Cultivating Curiosity [Index]

Cultivating Curiosity [Index] January 15, 2013

“Don’t you understand? If curiosity kills the cat in the game… it dies in real life!”

Back in September, Bob Seidensticker of the Atheist channel took on a challenge to try 40 days of prayer, and he asked some of the Christian Patheosi what we thought he needed to do to give it a fair shot.  While other people talked about thankfulness and humility, I kinda ended up talking about Live Action Roleplaying (LARPing).  But seriously, I find this approach helpful for considering ideas and worldviews I disagree with, and short circuiting antagonistic feelings that may keep me from looking at all the data.  Here are the posts on that topic, followed by some questions for readers:

  1. LARP Your Way to Truth – I found some good advice on giving scary-if-true scenarios a shot on LessWrong, but I needed a new tool to be able to carry them out
  2. Just Give Me One Good Reason Not to Change My Mind – After questions from an atheist reader, I explain that LARPing and curiosity is a way to gather data, not a proof of a counterfactual’s truth
  3. Turns out someone was actually converted by the LARPing strategy – Roleplaying as the very Catholic Nightcrawler made one kinda Pagan girl interested enough in how Catholicism held together to keep reading, until eventually, she tumbled into the Tiber
  4. Get in the Game – Eli of Rust Belt Philosophy asks whether by correcting one epistemological error mode, I’m introducing a more pernicious one
  5. “Just one more thing” on LARPing – In which Columbo solves mysteries by “believing” the criminal’s account and understanding it in enough detail to spot the contradiction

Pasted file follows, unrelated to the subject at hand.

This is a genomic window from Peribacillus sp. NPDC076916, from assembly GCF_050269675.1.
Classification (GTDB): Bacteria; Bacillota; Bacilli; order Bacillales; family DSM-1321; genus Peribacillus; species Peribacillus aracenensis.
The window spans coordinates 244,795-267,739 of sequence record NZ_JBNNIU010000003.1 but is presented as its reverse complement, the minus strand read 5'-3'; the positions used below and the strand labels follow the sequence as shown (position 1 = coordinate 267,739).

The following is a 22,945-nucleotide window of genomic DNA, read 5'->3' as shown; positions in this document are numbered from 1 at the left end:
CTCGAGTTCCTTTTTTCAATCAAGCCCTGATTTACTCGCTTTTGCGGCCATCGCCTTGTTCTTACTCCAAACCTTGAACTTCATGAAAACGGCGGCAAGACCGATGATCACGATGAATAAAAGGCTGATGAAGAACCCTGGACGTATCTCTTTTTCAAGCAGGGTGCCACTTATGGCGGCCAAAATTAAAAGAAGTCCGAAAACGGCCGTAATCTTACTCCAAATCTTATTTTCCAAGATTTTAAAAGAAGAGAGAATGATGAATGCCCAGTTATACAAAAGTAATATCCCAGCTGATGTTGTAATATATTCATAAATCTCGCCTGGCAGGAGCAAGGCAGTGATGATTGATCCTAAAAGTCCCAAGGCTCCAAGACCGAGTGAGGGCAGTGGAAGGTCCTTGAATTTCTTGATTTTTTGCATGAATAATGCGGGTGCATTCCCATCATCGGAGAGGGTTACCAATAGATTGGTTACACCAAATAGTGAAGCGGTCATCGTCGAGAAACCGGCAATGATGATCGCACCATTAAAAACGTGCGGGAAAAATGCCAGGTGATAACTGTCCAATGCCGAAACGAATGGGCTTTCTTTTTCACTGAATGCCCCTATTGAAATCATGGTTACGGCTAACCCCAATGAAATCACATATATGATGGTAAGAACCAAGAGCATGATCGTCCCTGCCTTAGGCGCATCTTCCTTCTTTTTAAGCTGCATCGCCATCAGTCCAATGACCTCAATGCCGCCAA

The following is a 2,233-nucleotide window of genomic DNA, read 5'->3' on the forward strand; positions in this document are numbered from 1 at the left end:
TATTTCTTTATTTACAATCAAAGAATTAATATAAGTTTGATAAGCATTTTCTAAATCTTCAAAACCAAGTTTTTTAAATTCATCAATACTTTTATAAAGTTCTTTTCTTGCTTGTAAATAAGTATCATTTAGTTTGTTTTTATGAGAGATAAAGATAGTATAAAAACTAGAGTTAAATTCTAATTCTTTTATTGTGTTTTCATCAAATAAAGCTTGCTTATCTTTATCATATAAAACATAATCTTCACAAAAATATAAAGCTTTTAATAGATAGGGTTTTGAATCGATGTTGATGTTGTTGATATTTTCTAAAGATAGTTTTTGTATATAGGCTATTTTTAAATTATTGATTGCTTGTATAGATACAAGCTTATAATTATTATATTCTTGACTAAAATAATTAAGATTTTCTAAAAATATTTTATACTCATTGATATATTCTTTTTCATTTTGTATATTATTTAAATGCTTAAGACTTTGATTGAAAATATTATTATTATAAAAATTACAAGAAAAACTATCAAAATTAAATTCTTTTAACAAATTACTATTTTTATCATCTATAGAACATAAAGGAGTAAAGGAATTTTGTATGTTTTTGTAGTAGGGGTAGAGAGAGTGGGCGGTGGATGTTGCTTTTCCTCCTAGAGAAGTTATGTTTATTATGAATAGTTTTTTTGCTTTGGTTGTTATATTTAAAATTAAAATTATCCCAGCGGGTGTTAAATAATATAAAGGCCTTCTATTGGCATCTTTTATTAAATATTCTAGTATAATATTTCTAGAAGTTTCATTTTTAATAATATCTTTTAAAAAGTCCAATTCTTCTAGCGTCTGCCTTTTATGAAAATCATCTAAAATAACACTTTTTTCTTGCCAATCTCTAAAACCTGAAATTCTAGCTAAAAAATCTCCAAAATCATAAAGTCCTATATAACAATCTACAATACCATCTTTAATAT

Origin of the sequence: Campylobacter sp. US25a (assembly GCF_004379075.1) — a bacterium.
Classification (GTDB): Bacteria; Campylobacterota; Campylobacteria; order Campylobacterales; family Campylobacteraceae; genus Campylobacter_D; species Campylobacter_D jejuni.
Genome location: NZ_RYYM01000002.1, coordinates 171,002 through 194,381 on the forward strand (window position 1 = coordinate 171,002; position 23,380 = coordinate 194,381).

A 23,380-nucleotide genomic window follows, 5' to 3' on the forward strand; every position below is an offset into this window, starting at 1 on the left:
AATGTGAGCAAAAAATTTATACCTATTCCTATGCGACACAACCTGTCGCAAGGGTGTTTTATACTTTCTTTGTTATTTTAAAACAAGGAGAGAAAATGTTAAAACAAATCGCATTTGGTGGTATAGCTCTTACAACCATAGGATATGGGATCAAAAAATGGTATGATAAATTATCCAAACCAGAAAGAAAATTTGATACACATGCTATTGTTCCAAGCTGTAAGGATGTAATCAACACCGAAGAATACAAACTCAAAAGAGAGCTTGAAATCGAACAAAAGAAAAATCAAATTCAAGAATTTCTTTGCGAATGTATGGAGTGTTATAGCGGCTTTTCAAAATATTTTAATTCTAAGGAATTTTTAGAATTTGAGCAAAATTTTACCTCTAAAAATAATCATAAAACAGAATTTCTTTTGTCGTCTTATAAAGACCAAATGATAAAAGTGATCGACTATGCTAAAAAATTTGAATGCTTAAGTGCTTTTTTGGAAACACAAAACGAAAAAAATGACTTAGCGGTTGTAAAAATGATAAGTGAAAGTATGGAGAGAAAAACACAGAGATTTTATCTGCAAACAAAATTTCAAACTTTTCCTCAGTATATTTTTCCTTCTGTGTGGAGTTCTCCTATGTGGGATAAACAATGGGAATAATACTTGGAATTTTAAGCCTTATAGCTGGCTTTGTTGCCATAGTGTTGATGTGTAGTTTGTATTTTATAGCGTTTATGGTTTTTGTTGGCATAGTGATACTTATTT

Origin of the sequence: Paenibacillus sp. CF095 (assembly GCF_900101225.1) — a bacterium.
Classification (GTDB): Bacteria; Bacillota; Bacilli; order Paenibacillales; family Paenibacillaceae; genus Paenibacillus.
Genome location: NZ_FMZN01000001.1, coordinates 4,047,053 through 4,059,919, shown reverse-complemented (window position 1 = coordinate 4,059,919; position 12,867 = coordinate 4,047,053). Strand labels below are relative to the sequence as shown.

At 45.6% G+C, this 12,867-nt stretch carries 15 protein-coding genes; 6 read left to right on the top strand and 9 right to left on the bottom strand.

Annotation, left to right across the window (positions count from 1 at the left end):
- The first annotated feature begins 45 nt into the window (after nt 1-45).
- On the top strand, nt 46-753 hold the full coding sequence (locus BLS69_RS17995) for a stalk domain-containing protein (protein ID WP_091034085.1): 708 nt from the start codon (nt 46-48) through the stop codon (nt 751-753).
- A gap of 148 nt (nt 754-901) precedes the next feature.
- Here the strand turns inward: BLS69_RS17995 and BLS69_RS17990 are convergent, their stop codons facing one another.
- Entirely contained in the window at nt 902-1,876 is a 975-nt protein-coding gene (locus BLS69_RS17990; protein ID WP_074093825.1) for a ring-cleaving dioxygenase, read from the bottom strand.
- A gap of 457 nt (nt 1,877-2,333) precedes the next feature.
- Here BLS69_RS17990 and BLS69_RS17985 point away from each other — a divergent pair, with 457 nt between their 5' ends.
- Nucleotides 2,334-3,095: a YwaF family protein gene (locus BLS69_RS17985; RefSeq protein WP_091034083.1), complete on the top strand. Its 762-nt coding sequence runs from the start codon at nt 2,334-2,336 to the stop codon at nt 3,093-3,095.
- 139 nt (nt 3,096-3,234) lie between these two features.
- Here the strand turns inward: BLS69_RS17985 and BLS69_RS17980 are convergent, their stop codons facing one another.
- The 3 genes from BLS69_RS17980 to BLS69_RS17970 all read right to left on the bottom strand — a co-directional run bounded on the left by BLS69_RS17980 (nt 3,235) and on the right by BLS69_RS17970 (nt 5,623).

I still find the LARPing model helpful, but that’s because it’s a mode of thinking that’s already a habit, so all I have to do is try to translate my current problem into this frame and see if anything useful results.  I would guess it would be less useful if you didn’t have experience playing pretend, writing (fan)fiction, spending a lot of time with speculative fiction, etc.  But people probably have other curious ways of thinking that might be helpful modes to try.  I’d be quite interested in readers’ answers to these questions:

  1. What does it feel like to be curious?  How would you describe it to someone who spoke a foreign language if you were trying to get them to recognize the feeling so they could teach you the word?
  2. What activities/kinds of problems seem to always make you solve them in a curious frame of mind?
  3. Are there any thoughts/activities that tend to break you out of a curious way of thinking?
  4. Is there anything you do when working with/mentoring other people to try to jar them into curiosity?
  5. Are there any fiction characters (or real people) who seem to embody curiosity or who you might pattern yourself after to kickstart a feeling of curiosity?  (Yes, someone’s already suggested the Doctor).
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